Kommunikation i slöjd och hantverksbaserad undervisning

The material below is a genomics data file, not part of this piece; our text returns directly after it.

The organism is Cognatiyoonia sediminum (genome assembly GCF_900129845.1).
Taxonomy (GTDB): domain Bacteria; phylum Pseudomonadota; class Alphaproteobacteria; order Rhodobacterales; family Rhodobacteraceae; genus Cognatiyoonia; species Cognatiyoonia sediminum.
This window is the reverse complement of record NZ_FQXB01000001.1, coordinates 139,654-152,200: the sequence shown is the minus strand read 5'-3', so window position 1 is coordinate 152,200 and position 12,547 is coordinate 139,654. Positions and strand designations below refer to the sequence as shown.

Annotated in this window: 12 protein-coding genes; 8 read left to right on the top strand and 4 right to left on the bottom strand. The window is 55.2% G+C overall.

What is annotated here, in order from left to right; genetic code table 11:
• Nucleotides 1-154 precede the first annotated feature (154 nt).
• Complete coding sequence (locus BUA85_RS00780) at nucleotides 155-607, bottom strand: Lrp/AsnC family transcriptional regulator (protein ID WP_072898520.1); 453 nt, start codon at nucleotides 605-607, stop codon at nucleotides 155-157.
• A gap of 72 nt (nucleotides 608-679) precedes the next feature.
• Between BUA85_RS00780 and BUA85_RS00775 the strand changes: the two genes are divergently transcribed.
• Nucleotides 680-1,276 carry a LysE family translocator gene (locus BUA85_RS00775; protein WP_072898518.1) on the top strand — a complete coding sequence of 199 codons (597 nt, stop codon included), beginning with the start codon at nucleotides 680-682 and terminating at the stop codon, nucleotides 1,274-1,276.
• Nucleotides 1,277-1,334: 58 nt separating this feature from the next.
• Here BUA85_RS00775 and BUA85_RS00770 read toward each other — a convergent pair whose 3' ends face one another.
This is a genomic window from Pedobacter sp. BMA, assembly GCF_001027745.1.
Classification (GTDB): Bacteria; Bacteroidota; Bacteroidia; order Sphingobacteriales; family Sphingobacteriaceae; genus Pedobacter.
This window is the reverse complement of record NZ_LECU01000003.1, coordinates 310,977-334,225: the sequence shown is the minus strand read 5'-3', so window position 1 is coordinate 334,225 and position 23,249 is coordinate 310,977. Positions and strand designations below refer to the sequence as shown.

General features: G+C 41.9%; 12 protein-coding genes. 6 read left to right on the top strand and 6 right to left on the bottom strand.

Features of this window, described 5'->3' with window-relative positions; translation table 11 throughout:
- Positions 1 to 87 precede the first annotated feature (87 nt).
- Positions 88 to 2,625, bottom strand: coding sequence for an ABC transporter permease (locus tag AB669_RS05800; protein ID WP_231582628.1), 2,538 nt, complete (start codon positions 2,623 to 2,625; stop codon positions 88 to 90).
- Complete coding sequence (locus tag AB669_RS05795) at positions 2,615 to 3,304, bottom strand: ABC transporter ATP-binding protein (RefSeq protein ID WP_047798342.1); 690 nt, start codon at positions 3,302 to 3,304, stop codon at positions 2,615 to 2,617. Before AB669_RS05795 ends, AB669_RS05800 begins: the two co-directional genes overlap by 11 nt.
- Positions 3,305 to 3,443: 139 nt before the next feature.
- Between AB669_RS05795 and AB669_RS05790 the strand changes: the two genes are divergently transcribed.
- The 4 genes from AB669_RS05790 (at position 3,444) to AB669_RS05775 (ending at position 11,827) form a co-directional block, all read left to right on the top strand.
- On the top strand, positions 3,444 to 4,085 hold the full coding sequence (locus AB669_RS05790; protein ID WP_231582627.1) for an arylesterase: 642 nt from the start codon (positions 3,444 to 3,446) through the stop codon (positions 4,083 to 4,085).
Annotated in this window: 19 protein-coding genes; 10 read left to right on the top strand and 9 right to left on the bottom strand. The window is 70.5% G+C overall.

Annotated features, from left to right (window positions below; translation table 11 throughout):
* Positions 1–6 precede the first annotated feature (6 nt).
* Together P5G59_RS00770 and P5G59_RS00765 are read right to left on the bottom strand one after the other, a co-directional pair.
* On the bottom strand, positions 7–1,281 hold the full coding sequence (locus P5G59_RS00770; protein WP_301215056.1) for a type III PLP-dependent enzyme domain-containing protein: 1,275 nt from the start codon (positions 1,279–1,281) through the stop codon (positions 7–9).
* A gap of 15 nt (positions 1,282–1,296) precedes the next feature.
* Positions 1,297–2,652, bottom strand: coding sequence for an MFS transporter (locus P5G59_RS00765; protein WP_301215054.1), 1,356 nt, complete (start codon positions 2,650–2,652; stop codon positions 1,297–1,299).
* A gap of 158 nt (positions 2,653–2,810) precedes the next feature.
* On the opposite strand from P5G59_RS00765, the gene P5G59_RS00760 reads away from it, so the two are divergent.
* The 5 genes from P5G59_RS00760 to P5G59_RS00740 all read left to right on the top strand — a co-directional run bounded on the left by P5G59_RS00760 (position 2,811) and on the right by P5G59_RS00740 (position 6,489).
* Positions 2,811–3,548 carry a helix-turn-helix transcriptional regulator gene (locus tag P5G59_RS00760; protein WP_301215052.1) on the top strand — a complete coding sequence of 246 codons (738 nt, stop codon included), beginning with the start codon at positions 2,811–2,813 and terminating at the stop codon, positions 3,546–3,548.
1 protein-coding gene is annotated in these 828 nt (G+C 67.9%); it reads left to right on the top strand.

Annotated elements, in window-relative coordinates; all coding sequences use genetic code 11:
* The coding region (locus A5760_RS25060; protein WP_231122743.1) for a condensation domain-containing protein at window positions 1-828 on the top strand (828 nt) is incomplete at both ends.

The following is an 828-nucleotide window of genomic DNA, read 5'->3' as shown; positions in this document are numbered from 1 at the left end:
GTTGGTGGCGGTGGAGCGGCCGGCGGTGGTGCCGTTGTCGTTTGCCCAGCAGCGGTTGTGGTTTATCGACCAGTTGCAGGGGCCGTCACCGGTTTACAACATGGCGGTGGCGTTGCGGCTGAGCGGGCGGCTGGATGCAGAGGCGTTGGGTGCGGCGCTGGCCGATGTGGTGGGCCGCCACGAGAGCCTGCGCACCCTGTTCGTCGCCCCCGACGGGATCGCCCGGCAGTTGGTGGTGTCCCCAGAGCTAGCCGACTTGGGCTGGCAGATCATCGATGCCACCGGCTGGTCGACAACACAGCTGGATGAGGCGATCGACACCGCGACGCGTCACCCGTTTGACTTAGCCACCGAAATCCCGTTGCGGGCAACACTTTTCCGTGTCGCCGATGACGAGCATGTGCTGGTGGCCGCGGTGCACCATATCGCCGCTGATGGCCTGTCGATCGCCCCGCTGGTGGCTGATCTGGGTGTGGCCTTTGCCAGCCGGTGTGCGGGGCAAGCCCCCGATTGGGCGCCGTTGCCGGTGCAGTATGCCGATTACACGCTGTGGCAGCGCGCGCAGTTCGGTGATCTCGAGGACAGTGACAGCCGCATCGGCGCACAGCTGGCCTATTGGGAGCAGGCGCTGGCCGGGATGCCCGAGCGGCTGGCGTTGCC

Sammanfattning: This thesis aims to explore and analyse the different ways in which handicraft [sloyd] teachers communicate when teaching action-based knowledge, and the consequences for communication of different forms of communication between teacher and student. This dissertation has studied how teachers communicate using video documentation, MP3 recordings, interviews, stimulated recall and focus group interviews. The video-recorded material show that handicraft teachers use eight different forms of communication when giving an instruction. The results show that handicraft teachers use eight different forms of communication when giving an instruction: regular three-dimensional group instruction, verbal, verbal with tools, verbal with body language, tools only, body language only, body to body and intentional silence. Further analysis of the different forms of communication shows that they can be used in different ways in relation to abstract or concrete communication. These are called communicative resources. Abstract communication is an “as if ” action, while concrete communication involves the instructor demonstrating an action. The student’s prior knowledge and the teacher’s chosen form of communication have a central relationship to one another. The follow-up stimulated recall and interviews provided the teachers’ perspectives on why they used a particular form of communication and communicative resource, in addition to what result was intended. The analyses show some variation in the teachers’ degree of awareness of their communication and the consequences of their chosen form of communication when providing instructions for action-based knowledge. A teacher’s awareness of the communication form is significant for didactic planning of how different instructions are to be implemented while learning the handicraft. Awareness of one’s approach is a prerequisite for being able to choose suitable forms of communication for what is to be taught and for who is to be taught. If the same approach is always used, students are not given the opportunity for adapted teaching. Each group of students consists of different individuals with varying prior knowledge and different learning styles, which means the teacher’s communicative choices cannot be based solely on the task and its design but must also be adapted to what the instruction involves and who is receiving it.

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